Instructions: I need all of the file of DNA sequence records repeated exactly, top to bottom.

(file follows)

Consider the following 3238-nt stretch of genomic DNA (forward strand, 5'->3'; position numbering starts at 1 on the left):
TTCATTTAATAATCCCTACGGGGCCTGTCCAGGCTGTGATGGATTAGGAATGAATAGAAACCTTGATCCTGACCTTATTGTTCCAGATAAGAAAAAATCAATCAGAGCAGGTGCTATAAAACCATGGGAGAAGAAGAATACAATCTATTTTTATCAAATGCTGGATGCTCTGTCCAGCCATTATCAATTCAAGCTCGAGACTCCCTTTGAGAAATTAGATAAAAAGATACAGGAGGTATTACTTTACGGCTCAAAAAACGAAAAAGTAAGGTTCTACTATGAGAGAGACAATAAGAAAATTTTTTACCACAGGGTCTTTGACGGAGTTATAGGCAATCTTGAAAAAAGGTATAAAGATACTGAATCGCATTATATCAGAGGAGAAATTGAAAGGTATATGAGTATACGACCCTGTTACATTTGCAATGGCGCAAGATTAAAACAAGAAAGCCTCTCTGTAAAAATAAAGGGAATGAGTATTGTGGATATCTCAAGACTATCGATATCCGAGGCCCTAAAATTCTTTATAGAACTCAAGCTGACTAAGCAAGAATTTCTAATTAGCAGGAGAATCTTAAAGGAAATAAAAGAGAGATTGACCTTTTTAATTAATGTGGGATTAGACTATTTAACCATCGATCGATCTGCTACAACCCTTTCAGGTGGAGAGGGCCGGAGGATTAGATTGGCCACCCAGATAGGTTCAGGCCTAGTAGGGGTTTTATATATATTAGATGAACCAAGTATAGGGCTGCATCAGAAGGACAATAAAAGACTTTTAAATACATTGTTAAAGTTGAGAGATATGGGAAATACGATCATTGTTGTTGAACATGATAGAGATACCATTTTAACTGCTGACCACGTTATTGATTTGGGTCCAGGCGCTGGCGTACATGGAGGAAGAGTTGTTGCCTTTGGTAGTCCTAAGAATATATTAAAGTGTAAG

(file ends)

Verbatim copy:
Consider the following 3238-nt stretch of genomic DNA (forward strand, 5'->3'; position numbering starts at 1 on the left):
TTCATTTAATAATCCCTACGGGGCCTGTCCAGGCTGTGATGGATTAGGAATGAATAGAAACCTTGATCCTGACCTTATTGTTCCAGATAAGAAAAAATCAATCAGAGCAGGTGCTATAAAACCATGGGAGAAGAAGAATACAATCTATTTTTATCAAATGCTGGATGCTCTGTCCAGCCATTATCAATTCAAGCTCGAGACTCCCTTTGAGAAATTAGATAAAAAGATACAGGAGGTATTACTTTACGGCTCAAAAAACGAAAAAGTAAGGTTCTACTATGAGAGAGACAATAAGAAAATTTTTTACCACAGGGTCTTTGACGGAGTTATAGGCAATCTTGAAAAAAGGTATAAAGATACTGAATCGCATTATATCAGAGGAGAAATTGAAAGGTATATGAGTATACGACCCTGTTACATTTGCAATGGCGCAAGATTAAAACAAGAAAGCCTCTCTGTAAAAATAAAGGGAATGAGTATTGTGGATATCTCAAGACTATCGATATCCGAGGCCCTAAAATTCTTTATAGAACTCAAGCTGACTAAGCAAGAATTTCTAATTAGCAGGAGAATCTTAAAGGAAATAAAAGAGAGATTGACCTTTTTAATTAATGTGGGATTAGACTATTTAACCATCGATCGATCTGCTACAACCCTTTCAGGTGGAGAGGGCCGGAGGATTAGATTGGCCACCCAGATAGGTTCAGGCCTAGTAGGGGTTTTATATATATTAGATGAACCAAGTATAGGGCTGCATCAGAAGGACAATAAAAGACTTTTAAATACATTGTTAAAGTTGAGAGATATGGGAAATACGATCATTGTTGTTGAACATGATAGAGATACCATTTTAACTGCTGACCACGTTATTGATTTGGGTCCAGGCGCTGGCGTACATGGAGGAAGAGTTGTTGCCTTTGGTAGTCCTAAGAATATATTAAAGTGTAAG